Small Graces

I was driving out to the park today with Chris and the kids and we were talking about cute things our daughter has done recently. I told him that she had kissed Jesus on the cross next to his bedside, and he somewhat sheepishly told me he had started that with her. She had commanded me to kiss Jesus as well. Chris asked surprised, “Did you do it??” and I said “Yes! Why not?” So he called me a dirty Catholic šŸ˜‰

Thinking about it more, I realized I have never had a problem with icons, statues, and crucifixes. Accusations of idolatry seemed ridiculous to me from their first mention. The image turns my heart to Christ, not to a canvas with paint on it or a well molded piece of rock. Long before Chris came along I had kissed Jesus of my own accord. I feel moved to do so. I am the kind of person who kisses pictures of my loved ones when I miss them, sniffs shirts and blankets that smell like my babies, and has keepsakes like rocks and shells from the places I’ve been. If I do all of that to keep ordinary things in my heart, how much more will I do to keep the Lord Jesus Christ in my heart? Kissing His image is among the first thing I want to do.

In gradeschool I can remember doodling crucifixes on my notepads. Yes, crucifixes with the thorny crown and all. Repeatedly. The suffering image of Christ on the cross has always held a special fascination for me and I love to contemplate every line of his face, his expression, every wound he suffered for my redemption. What kind of man would I find on a cross dying for my sins and what unfathomable love would move Him to do that? I tried every time I doodled to portray it and always fell short, but my heart has always found Christ there on the cross and I am comforted to see Him there every Sunday.

It’s amazing the things the Lord puts in our hearts as seeds of truth. He has always drawn me toward Him and into the bossom of His Church, always giving me roadsigns to find my way home, making this sometimes difficult journey easier. I’m thankful for these small graces.

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6 Responses to Small Graces

  1. Ragamuffin says:

    Dirty Catholic.

  2. Stacey says:

    šŸ˜› I know it.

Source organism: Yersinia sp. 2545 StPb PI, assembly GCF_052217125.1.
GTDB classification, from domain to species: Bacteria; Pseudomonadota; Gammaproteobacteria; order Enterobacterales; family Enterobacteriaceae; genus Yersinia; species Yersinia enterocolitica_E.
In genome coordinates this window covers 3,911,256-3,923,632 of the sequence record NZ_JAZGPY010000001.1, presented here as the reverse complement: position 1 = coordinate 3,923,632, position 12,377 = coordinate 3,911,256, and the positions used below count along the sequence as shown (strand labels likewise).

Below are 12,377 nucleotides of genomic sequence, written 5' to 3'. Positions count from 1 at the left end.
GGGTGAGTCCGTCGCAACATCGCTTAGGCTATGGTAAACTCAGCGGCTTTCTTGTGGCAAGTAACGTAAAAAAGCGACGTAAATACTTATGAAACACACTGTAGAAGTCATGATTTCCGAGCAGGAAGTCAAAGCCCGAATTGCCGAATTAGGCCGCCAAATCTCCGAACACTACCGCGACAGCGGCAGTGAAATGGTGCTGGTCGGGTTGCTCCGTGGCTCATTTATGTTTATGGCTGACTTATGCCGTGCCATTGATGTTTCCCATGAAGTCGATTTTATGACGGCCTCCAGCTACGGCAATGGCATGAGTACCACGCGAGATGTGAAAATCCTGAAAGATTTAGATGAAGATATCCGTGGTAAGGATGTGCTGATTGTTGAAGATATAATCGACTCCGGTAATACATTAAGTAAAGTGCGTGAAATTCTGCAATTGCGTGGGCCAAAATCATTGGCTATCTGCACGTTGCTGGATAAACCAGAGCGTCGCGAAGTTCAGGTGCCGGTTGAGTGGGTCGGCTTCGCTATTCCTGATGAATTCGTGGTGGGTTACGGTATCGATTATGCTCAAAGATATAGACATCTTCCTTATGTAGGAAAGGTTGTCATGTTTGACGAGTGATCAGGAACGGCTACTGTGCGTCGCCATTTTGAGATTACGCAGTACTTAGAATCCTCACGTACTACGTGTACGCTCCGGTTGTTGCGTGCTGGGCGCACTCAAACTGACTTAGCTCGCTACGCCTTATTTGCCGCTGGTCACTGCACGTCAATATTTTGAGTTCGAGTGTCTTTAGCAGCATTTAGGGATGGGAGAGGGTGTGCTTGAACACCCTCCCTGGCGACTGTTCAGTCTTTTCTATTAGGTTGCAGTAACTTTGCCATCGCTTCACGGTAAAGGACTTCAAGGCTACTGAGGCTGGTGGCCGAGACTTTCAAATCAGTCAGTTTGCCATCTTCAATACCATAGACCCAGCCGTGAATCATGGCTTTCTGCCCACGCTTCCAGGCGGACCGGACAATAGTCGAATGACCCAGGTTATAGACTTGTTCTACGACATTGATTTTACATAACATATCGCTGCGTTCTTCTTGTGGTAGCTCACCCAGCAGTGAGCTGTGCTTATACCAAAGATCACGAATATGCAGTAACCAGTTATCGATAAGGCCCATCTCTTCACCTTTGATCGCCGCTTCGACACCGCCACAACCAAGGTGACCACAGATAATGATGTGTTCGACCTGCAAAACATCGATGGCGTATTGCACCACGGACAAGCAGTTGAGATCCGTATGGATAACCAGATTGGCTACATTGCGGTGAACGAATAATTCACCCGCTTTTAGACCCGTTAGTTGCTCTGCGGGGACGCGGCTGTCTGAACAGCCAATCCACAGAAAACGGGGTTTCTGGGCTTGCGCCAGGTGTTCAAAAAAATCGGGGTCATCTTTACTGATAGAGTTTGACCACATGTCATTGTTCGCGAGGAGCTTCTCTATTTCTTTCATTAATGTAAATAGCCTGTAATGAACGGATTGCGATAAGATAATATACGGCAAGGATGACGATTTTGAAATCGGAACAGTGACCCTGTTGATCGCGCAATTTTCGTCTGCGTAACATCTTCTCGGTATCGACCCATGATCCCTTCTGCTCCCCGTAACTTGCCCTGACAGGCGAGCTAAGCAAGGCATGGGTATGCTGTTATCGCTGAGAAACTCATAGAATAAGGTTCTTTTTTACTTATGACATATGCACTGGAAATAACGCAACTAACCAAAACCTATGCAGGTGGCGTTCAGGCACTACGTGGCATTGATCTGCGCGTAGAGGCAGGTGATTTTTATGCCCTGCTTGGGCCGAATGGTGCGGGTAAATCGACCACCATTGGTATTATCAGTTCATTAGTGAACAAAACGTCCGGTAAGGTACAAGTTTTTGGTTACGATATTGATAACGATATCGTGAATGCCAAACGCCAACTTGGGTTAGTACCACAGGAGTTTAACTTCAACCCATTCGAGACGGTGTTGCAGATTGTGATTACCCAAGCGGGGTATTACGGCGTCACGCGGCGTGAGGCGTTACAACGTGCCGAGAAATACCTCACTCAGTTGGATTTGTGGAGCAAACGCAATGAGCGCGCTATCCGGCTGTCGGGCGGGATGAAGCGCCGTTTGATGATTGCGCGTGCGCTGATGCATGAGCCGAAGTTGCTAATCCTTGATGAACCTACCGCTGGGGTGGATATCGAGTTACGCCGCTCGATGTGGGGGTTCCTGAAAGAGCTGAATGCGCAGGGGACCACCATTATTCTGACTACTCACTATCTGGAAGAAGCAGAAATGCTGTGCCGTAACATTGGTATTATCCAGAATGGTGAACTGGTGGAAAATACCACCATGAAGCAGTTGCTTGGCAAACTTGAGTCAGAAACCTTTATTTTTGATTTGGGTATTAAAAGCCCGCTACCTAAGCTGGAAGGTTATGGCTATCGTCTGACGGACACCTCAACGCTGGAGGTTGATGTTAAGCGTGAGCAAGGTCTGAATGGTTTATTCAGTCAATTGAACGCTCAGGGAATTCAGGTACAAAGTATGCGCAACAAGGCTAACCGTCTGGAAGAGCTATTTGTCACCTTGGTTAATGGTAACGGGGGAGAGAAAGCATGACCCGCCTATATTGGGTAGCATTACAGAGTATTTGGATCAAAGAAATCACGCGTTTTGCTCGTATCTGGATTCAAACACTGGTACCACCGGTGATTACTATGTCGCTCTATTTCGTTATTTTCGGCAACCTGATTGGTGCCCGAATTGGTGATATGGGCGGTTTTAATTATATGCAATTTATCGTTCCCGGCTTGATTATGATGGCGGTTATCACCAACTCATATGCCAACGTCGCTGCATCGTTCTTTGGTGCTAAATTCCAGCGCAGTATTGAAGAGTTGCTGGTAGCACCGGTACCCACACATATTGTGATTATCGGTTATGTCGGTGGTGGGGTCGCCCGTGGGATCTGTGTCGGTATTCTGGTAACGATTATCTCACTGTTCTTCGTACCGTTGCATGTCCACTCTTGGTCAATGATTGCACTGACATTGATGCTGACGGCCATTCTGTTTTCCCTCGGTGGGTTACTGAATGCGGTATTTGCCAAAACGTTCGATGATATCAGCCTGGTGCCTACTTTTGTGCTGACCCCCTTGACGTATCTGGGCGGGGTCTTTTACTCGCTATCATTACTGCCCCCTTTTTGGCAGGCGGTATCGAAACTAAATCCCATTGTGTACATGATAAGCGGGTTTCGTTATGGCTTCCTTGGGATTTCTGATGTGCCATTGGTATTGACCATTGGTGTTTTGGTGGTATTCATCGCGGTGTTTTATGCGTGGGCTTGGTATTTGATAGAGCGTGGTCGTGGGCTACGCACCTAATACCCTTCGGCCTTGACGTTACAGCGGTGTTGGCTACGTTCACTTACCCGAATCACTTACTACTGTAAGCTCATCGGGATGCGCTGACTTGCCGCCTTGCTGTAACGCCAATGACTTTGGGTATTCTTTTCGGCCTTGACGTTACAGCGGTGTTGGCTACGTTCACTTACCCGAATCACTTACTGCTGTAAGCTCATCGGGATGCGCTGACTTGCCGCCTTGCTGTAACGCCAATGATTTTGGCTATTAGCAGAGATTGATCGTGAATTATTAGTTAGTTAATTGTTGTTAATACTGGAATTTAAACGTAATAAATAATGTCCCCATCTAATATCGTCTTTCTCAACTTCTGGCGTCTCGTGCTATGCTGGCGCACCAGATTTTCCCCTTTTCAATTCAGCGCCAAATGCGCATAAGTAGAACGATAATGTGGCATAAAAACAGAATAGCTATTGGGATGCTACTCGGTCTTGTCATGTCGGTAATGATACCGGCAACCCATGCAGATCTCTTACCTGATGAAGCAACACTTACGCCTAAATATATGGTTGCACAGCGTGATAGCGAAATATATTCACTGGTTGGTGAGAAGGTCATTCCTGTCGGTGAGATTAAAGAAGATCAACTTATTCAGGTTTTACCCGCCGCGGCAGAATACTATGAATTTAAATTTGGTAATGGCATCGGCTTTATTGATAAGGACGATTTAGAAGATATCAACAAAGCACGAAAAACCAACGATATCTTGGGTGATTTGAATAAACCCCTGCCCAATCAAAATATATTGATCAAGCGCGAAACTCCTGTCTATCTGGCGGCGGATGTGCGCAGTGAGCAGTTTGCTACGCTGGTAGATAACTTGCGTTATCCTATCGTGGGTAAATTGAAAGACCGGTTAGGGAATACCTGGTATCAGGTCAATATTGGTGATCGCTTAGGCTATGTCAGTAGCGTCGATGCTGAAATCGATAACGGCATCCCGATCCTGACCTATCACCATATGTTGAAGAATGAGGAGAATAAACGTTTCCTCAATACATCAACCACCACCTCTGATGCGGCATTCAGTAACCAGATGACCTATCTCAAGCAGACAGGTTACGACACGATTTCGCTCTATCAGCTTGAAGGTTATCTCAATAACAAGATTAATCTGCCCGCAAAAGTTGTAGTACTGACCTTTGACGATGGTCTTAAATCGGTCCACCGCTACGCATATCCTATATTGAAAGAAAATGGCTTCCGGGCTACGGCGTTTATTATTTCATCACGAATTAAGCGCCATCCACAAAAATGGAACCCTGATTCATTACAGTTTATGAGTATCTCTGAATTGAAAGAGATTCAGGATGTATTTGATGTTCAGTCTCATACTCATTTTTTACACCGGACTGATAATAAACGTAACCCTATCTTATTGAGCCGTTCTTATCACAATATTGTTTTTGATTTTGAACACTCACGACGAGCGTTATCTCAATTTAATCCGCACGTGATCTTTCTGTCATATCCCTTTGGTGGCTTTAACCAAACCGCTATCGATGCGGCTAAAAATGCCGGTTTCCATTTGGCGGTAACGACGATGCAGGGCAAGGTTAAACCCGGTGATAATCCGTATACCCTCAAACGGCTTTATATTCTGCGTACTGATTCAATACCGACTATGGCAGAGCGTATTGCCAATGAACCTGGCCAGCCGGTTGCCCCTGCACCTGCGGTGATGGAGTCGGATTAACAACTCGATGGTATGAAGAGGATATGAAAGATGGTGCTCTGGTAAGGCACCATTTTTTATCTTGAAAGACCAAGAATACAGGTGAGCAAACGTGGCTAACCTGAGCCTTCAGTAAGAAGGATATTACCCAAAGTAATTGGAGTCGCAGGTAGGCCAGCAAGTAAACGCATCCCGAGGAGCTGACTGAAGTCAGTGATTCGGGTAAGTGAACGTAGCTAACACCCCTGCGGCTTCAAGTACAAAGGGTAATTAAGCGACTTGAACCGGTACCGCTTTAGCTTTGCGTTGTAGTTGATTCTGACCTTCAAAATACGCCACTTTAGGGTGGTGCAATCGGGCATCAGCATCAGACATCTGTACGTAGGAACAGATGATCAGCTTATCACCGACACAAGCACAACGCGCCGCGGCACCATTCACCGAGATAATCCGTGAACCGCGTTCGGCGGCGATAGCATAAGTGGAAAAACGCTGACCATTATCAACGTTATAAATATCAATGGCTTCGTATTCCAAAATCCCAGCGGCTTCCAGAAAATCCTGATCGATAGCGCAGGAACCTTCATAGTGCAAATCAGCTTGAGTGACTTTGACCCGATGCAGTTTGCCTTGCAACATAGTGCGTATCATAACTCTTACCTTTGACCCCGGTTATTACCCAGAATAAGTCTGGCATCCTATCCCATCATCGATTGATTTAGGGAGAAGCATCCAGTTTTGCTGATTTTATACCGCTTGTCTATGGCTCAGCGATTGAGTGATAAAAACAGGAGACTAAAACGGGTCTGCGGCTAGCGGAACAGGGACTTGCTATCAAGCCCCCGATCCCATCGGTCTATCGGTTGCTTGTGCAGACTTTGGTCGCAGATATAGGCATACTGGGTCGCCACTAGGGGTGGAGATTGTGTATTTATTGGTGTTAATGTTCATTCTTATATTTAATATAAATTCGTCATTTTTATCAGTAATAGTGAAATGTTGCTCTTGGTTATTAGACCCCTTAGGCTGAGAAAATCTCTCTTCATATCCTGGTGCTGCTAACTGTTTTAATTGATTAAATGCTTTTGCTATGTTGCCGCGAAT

3. stirenaeus says:

    My kwinkydink: I can do anything Orthodox or Catholic and not flinch — kneel, prostrate, kiss icons, rosaries, whatever — except at my Anglican church, I can’t bow like everyone else does when the cross is processed in and out. Feels weird. Maybe it’s because there’s no Jesus on it — it’s merely a cross, not a crucifix.

  4. Stacey says:

    Maybe we oughta call you the dirty Catholic šŸ˜‰

  5. Ragamuffin says:

    Why would it be a problem to bow when the cross is processed in and out? Is the cross alone really that less of a significant symbol than a crucifix? One shows Christ dead/dying and the other shows the cross after he’s been taken down from it or resurrected. Either way, what is being represented is powerful and meaningful. And certainly there is no “real presence” associated with having a figure of Christ actually on the cross itself. What gives?

  6. stirenaeus says:

    Not saying it is rational. Maybe — just maybe — it’s because there’s no Jesus on it, and thus it’s *only* a cross. That is, with a Crucifix, it’s some sort of iconic (broadly speaking) representation of Jesus himself, like a sacramental, but with the plain cross, it’s just a cross. Since one can reverence tokens of Jesus, since he’s God, but not other things that are not God, maybe it’s not OK to reverence the empty cross.

    Just a thought. Since I react like this to the empty cross but not the crucifix (like when I go to Mass and they process in with a crucifix proper), it’s probably the reason.

    I wonder if I’d have the same issue with relics proper, like the True Cross, or Veronica’s veil, or Longinus’ spear, or…hmmm. I’ll see what happens in Rome this summer.

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